“But you do! I know you do! Nobody says ‘theatrical’ like that and expects to get away with-----you’re smiling! You’re laughing! You’re just testing me!”

Both fall into the heartiest laughter, feeling completely at ease with each other, and by no means willing to rest themselves even as the evening passes, and so, the lady proposes a walk, and the man, refreshed by the switch in roles, accepts it.


“You mean to tell me that you recite poems whenever it suits the situation? You mean to tell me that when you accidentally cut your finger, you begin spouting lines with ‘onions’ and ‘pink fizz’² and-----”

“Stop teasing me already! And yes, I do it to remember them. You know why, ” Shura lightly slaps Dailon’s shoulder playfully, still tickled even after thirty minutes into the walk.

Dailon laughs, “Exactly, which is why you should come, Shura. There is no meaning without poetry, but there is no life if you never find another to share it with. They don’t sell literature on the shelves anymore. It’s banned, but if you come, it won’t have to be. Not anymore.” He breathes, eager for her reply, but she becomes quiet.


Shura pauses, not looking at Dailon, “I don’t think that’s necessary. I’m quite content with musing by myself.”

“Shura, we’re both dreamers, and we both read Plath once. I think we both know that that isn’t why you’re declining my offer, ” he pushes for an answer. There is an uncomfortable silence, and once again, both are pining for a hopeful potential.

Shura turns away from him, “We’re here. This is my place.” A small house is illuminated by the dim street lamps, revealing a humble garden of red poppies.

Upon seeing them, Dailon becomes strictly resolved, for nobody grows poppies here, unless they had a red heart blooming so astoundingly through their coat³. He knows that Shura will be swayed, and so he tells her, “I can’t convince you, Shura, if you don’t want me to. But you’ll convince yourself. I know you will. And once you do, you will know where to find me.”

Shura watches him as he steps back, always facing her, and she finds herself bewitched by a temptation so utterly ridiculous not to succumb to.

“Nor you, nor him, nor him, nor him. My selves dissolving, old whore petticoats⁴, ” he tips his hat with a charm, and leaves the lady to the night, as she keeps watching him dissolve into the shadows.

Shura, without any further encouragement, whispers the remains of his words, and completes his wish.

“To paradise, ” she says, and realises it right after.

“Fever 103°. Is that what they call themselves?”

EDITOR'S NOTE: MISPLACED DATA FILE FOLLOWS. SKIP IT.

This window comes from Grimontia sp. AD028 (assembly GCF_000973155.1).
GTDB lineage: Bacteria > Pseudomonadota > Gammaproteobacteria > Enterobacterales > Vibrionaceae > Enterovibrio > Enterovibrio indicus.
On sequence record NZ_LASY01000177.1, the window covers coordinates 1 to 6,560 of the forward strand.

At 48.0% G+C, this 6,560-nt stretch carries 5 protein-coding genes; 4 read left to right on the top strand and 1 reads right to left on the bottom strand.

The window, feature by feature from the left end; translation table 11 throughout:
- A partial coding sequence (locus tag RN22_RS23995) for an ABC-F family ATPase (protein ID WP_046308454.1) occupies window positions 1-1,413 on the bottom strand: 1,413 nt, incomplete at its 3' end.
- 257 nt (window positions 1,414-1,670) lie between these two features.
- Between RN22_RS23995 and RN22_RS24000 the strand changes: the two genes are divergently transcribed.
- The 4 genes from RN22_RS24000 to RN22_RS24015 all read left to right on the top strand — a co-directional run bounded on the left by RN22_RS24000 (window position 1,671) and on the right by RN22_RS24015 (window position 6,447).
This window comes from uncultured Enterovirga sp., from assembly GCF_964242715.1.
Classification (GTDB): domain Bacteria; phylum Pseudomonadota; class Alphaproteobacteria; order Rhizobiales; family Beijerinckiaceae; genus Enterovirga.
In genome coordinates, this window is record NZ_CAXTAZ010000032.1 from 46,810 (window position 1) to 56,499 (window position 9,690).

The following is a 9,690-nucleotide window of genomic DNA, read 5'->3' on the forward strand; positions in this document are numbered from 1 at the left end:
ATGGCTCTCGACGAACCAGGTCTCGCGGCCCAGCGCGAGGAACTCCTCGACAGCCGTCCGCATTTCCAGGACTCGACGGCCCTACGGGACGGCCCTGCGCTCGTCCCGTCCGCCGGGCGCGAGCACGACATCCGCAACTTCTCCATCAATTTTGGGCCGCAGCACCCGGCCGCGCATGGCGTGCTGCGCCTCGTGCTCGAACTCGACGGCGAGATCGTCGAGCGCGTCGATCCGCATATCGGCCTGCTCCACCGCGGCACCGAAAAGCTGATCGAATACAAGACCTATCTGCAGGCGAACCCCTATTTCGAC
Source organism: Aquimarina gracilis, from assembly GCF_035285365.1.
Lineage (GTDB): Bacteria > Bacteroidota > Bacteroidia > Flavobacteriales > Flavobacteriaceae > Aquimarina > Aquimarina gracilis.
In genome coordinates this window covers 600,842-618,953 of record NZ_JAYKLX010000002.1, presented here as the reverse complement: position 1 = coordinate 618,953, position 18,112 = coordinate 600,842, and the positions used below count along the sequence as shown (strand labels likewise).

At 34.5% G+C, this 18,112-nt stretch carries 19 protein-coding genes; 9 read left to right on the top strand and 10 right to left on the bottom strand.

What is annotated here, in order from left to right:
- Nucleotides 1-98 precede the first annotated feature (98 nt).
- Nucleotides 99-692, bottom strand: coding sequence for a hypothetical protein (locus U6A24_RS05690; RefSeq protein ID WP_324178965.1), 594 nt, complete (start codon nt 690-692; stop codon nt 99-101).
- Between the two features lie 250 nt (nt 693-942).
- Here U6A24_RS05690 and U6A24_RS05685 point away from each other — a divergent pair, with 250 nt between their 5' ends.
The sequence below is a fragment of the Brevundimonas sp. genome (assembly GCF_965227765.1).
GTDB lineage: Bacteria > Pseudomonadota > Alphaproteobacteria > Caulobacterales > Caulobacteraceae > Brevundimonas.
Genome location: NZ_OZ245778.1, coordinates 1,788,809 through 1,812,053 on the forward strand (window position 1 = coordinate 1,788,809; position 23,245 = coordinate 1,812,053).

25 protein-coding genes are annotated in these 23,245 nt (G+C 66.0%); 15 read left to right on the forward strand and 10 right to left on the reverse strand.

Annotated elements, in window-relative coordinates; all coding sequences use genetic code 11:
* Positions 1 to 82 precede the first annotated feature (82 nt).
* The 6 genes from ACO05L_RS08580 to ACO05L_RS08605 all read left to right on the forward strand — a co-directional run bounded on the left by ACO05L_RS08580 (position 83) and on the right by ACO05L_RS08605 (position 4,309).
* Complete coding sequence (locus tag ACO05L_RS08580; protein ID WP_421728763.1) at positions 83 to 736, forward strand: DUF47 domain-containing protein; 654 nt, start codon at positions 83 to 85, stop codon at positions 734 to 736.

¹ A reference to Sylvia Plath’s poem, ‘Lady Lazarus’.
² A reference to Sylvia Plath’s poem, ‘Cut’.
³ A reference to Sylvia Plath’s poem, ‘Poppies in October’.
⁴ A reference to Sylvia Plath’s poem, ‘Fever 103°’.


See History

Login or Signup to provide a comment.

  • mirkat

    your writing is electric and delicious and poetic and i totally want my friends Shura and Dailon to emerge from the computer screen.... ahhhh, how? Shura seems like such a strong character and i think she could really develop/love to see her backstory. anyway.... she kinds reminds me of lizzy bennet (have you read p+p? you should, i totally recommend it!) with the humor and romanticism and strong female character, etc. on a diff. note..... i have to read some slyvis path poems now, right? can you recommend a book/collection of them for me to read? much appreciated ;D <3<3<3

    7 months ago
  • The Dreamer

    This is probably the most creative short story I"ve read. It had such character! I can't wait to read more.

    11 months ago
  • black_and_red_ink

    I enjoy Plath's poetry a lot as well. This was amazingly well-written. I love all the details and the poetry references. The dialogue was also so well-written. This is a masterpiece and I'll definitely follow you for more.

    11 months ago
  • queenie

    This sorta hits home, because I live in the same town Sylvia Plath lived (for a short time) and died in. There's a bust of her in the lobby of my high school

    11 months ago
  • NS Kumar

    I love this story. It's so breathtakingly beautiful. Please do continue to write more stories like this one!

    11 months ago
  • outoftheblue

    Replying: hey, thank you so much for the suggestions! Think I'm going to start with Ariel.

    11 months ago
  • outoftheblue

    know I'm late to this, but this is probably the most creative short story I've read on here.
    PS: I've been meaning to read Plath for some time now but haven't gotten around to it, any suggestions on where to start?

    11 months ago
  • Chloe :) <3

    This piece is really cool! I really liked it

    about 1 year ago
  • .amelia.

    Thanks for entering the comp. Amazing descriptions!
    best of luck! :)

    about 1 year ago
  • Deleted User

    Thanks for joining the bracket challenge Brielle! Glad to have you!

    about 1 year ago
  • Anne Blackwood


    about 1 year ago